The above-described reactions were carried out using vinazene materials synthesized using the Ar groups indicated in FIG. 11. Compounds 3, 4, 5 and 7 correspond to V-DP, B-BT, B-TBT and V-F, described above.

Details for the Heck Reactions for compounds 1 to 14 are as follows.

1. Using 1,4-dibromobenzene (71 mg, 0.30 mmol), 1-hexylvinazene (171 mg, 0.75 mmol), Cy2NMe (0.161 mL, 0.75 mmol), Pd[P(t-Bu)3]2 (3.1 mg, 0.006 mmol), and DMF (2 mL). After workup, the product was obtained as yellow solids (120 mg, 75% yield). 1H NMR (CDCl3): δ 0.90 (t, 6H, J=7.2 Hz), 1.36 (unresolved m, 12H), 1.86 (q, 4H, J=6.8 Hz), 4.19 (t, 4H, J=7.6 Hz), 6.80 (d, 2H, J=16.0 Hz), 7.60 (s, 4H), 7.87 (d, 2H, J=15.6 Hz). 13C NMR (CDCl3): δ 14.0, 22.5, 26.2, 30.8, 31.2, 46.7, 108.6, 111.2, 111.8, 112.5, 123.0, 128.4, 136.6, 139.5, 149.7. Anal. Calcd for C32H34N8: C, 72.43; H, 6.46; N, 21.12. Found: C, 72.27; H, 6.79; N, 21.29. MS (MALDI-TOF) m/z 531.37 (M+); calcd. for C32H34N8=531.29.

2. Using 1,4-dibromo-2-nitrobenzene (84 mg, 0.30 mmol), 1-hexylvinazene (171 mg, 0.75 mmol), Cy2NMe (0.161 mL, 0.75 mmol), Pd[P(t-Bu)3]2 (3.1 mg, 0.006 mmol), and DMF (2 mL). After workup, the product was obtained as yellow solids (138 mg, 80% yield). 1H NMR (CDCl3): δ 0.90 (unresolved m, 6H), 1.36 (unresolved m, 12H), 1.88 (unresolved m, 4H), 4.20 and 4.23 (overlapping t, 2H each, J=7.2 Hz), 6.76 (d, 1H, J=15.6 Hz), 6.90 (d, 1H, J=15.6 Hz), 7.72 (d, 1H, J=8.0 Hz), 7.77 (d, 1H, J=8.4 Hz), 7.90 (d, 1H, J=15.6 Hz), 8.22 (d, 1H, J=15.6 Hz), 8.26 (s, 1H). 13C NMR (C4D8O): δ 14.4, 23.5, 27.1, 31.7, 32.3, 47.3, 47.5, 109.5, 112.7, 112.8, 113.9, 114.0, 115.6, 117.4, 123.5, 130.0, 131.8, 133.4, 134.1, 137.2, 138.9, 150.2, 150.5, 150.8. Anal. Calcd for C32H33N9O2: C, 66.77; H, 5.78; N, 21.90. Found: C, 67.28; H, 6.08; N, 21.91. MS (MALDI-TOF) m/z 576.36 (M+); calcd. for C32H33N9O2=576.29.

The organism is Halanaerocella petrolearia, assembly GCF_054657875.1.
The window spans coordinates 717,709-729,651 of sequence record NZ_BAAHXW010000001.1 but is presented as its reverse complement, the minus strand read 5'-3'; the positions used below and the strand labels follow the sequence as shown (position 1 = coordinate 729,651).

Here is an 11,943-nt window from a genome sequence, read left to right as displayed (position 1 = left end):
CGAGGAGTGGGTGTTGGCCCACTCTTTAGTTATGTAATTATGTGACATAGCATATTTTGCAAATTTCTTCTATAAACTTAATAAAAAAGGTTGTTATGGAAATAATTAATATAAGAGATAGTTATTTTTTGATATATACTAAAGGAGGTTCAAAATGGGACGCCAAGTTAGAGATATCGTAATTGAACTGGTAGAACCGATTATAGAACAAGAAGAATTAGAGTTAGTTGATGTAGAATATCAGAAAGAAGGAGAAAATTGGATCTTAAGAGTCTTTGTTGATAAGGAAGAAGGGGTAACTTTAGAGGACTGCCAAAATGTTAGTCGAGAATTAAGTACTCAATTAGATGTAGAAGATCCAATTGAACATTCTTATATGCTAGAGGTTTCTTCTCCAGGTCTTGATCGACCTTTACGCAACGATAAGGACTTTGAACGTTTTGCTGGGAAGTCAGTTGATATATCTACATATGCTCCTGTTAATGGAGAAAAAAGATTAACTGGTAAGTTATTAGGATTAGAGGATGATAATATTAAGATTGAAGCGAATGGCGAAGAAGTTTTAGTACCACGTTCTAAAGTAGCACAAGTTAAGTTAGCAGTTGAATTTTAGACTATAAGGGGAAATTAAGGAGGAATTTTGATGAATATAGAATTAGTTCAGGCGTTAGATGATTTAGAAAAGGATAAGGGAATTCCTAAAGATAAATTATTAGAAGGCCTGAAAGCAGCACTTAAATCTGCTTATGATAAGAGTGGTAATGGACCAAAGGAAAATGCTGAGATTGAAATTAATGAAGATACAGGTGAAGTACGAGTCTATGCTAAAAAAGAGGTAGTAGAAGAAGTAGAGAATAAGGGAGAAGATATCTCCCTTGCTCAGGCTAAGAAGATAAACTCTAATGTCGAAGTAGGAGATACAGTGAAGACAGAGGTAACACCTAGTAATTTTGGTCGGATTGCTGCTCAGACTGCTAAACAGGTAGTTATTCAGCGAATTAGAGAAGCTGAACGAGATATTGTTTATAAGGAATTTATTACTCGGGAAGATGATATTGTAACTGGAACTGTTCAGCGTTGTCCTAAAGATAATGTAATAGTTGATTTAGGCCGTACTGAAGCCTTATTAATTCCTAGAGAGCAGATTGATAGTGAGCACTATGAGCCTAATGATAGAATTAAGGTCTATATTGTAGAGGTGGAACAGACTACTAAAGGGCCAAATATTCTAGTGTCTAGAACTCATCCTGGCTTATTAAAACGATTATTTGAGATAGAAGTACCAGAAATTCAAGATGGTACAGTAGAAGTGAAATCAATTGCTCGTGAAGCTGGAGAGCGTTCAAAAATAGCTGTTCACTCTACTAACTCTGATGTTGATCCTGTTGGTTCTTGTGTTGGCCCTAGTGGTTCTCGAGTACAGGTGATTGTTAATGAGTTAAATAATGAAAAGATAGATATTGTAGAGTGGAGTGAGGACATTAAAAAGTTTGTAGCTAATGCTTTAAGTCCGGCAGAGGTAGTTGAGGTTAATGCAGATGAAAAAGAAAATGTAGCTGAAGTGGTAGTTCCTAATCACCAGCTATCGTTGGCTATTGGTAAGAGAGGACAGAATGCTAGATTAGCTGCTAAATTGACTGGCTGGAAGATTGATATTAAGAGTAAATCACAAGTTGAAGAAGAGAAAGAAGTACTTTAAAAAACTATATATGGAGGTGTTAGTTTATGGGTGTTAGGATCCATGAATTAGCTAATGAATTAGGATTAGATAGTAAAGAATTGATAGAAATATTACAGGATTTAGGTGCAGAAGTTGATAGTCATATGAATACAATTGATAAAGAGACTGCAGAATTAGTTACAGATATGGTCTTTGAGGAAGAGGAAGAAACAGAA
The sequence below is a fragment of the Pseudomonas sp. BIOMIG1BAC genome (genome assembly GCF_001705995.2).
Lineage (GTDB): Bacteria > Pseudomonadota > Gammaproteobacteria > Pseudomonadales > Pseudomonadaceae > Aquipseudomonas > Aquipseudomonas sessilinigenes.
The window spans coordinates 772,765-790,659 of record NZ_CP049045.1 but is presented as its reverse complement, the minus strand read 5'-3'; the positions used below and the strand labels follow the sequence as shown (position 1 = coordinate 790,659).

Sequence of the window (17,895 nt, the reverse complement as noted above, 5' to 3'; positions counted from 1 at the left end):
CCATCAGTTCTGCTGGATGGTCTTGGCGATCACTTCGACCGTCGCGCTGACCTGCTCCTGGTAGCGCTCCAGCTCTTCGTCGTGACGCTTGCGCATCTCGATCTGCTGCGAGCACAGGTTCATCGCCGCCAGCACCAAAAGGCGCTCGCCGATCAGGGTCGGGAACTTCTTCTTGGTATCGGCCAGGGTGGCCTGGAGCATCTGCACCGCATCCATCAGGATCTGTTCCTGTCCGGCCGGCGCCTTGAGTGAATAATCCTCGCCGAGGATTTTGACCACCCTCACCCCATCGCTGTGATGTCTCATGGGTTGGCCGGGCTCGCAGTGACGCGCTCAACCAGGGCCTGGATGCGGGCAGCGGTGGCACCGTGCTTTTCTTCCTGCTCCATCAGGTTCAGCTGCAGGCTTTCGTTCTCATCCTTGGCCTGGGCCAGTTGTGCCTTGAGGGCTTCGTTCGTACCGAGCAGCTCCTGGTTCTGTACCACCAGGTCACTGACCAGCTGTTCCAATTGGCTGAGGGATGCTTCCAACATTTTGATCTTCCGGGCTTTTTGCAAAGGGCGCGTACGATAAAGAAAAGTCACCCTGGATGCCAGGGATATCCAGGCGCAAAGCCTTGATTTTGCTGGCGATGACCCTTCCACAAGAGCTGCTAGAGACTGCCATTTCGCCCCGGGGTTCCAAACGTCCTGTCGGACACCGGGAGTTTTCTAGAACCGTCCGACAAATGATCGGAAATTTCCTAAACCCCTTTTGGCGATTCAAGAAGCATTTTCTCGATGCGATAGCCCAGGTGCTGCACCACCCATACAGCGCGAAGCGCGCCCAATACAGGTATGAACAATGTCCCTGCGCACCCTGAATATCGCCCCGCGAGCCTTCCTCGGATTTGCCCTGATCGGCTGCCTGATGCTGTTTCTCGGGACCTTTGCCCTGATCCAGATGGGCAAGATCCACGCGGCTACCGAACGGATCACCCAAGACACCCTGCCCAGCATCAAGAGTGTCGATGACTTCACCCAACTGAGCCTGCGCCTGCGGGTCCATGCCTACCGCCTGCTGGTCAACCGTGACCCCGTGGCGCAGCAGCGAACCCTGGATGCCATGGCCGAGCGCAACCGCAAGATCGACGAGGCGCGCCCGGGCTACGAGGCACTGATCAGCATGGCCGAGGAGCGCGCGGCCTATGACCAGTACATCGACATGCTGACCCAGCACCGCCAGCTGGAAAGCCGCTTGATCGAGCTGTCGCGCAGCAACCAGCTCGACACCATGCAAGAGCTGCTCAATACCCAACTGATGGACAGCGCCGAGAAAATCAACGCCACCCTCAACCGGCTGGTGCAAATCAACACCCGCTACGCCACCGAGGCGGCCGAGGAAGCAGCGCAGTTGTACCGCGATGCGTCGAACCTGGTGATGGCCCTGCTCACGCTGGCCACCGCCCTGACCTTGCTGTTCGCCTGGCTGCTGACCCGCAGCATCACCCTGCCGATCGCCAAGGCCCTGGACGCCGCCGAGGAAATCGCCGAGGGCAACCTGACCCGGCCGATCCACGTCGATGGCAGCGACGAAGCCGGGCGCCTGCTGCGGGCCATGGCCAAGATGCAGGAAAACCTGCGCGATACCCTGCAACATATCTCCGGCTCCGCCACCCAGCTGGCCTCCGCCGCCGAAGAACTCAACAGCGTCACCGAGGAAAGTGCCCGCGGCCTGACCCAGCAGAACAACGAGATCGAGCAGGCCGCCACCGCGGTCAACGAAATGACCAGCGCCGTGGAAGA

3 (V-DP). Using 4,4′-dibromobiphenyl (125 mg, 0.40 mmol), 1-ethylhexylvinazene (256 mg, 1.0 mmol), Cy2NMe (0.214 mL, 1.0 mmol), Pd[P(t-Bu)3]2 (4.1 mg, 0.008 mmol), and DMF (2 mL). After workup, the product was obtained as yellow solids (108 mg, 41% yield). 1H NMR (CDCl3): δ 0.91 (t, 6H, J=6.0 Hz), 0.98 (t, 6H, J=7.2 Hz), 1.32-1.46 (m, 16H), 1.86 (unresolved m, 2H), 4.07 (d, 4H, J=7.2 Hz), 6.81 (d, 2H, J=15.6 Hz), 7.63 (d, 4H, J=8.0 Hz), 7.69 (d, 4H, J=8.0 Hz), 7.90 (d, 2H, J=15.6 Hz). 13C NMR (CDCl3): δ 10.8, 14.1, 23.0, 23.9, 28.6, 30.4, 41.2, 50.5, 108.8, 110.5, 112.0, 112.8, 122.8, 127.7, 128.3, 134.5, 139.7, 141.7, 150.3. Anal. Calcd for C42H46N8: C, 76.10; H, 6.99; N, 16.90. Found: C, 76.04; H, 6.82; N, 16.99. MALDI-TOF-MS (dithranol) m/z: 663 (M+H); calcd. for C42H46N8=662.

4 (V-BT). Using 4,7-dibromo-2,1,3-benzothiadiazole (88 mg, 0.30 mmol), 1-hexylvinazene (171 mg, 0.75 mmol), Cy2NMe (0.161 mL, 0.75 mmol), Pd[P(t-Bu)3]2 (3.1 mg, 0.006 mmol), and DMF (2 mL). After workup, the product was obtained as an orange solid (155 mg, 88% yield). 1H NMR (CDCl3): δ 0.90 (t, 6H, J=7.2 Hz), 1.37 (unresolved m, 12H), 1.95 (q, 4H, J=7.2 Hz), 4.30 (t, 4H, J=7.2 Hz), 7.74 (s, 2H), 8.06 (d, 2H, J=15.6 Hz), 8.33 (d, 2H, J=15.6 Hz). 13C NMR (CDCl3): δ 14.0, 22.5, 26.2, 30.8, 31.2, 46.9, 108.6, 111.9, 112.7, 117.4, 123.2, 129.4, 132.5, 135.5, 150.2, 153.8. Anal. Calcd for C32H32N10S: C, 65.28; H, 5.48; N, 23.79; S, 5.45. Found: C, 64.75; H, 5.37; N, 24.06; S, 5.19. MALDI-TOF-MS (dithranol) m/z: 589 (M+H); calcd. for C32H32N10S=588.